After a few minutes, I gathered enough courage to key up the mic and nervously ask ATC for permission to circle back. Without any hesitation or concern, the friendly controller gave me the all-clear and we circled back for our second pass. This time, with just 20 minutes left before the final measurement, Tash’s ADA hit home and the field collapsed. , positioned deep in the California desert, threw a blocker to drive the final nail into the coffin.
Vegas exploded into a chorus of cheers. The field, which all-but-guaranteed an enlightenment win just moments before, was gone. Resistance captains ordered their teams to link all the things, using the very keys enlightened agents were discarding just minutes before. The timing was classic Hollywood. It could not get better if one tried. And with the mission finished, we continued to our destination airport to rest, eat, and go on standby.
The final scores were announced: the resistance took Las Vegas by 50 points, exactly half the points the enlightenment would have earned had the field survived the fourth and final measurement. Our operation singlehandedly snatched victory from the jaws of defeat. We were the heroes of the hour and our channels of communication were clogged with cheers and praise.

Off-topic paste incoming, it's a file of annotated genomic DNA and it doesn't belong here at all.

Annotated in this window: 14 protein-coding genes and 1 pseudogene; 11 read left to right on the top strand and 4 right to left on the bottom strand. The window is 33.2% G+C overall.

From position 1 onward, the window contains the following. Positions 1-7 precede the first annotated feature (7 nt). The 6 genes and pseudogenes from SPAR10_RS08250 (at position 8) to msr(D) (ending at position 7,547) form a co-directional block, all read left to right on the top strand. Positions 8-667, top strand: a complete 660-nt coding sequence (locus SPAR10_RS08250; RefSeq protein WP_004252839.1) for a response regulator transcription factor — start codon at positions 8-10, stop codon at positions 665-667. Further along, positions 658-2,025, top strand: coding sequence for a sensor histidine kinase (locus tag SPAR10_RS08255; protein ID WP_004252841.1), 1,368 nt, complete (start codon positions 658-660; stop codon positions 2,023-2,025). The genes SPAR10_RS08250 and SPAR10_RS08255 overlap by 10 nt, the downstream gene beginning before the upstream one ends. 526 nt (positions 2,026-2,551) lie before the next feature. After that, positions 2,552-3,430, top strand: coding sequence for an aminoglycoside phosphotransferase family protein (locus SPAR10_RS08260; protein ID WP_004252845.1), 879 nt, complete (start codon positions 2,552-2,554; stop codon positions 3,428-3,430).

When deciding our next course of action, I explained that it would be three hours back to South Bay but only one hour if we continued onto Vegas. We decide that we might as well make an appearance at the Resistance after-party and learn just how things turned out on the ground.
Upon landing at Henderson, the very same Bill who closed off the Enlightenment’s only chance to rethrow their field, arrived to take us to the after party. Tash, already a notable fixture in the Resistance was recognized immediately. He quickly diverted attention to me and I was soon regaled with drink offers, women flashing their breasts, and stories of just how incredible it was on the ground when the field went down. I finally had the opportunity to meet the other infamous Resistance pilot, , and we nerded out on airplanes for a while.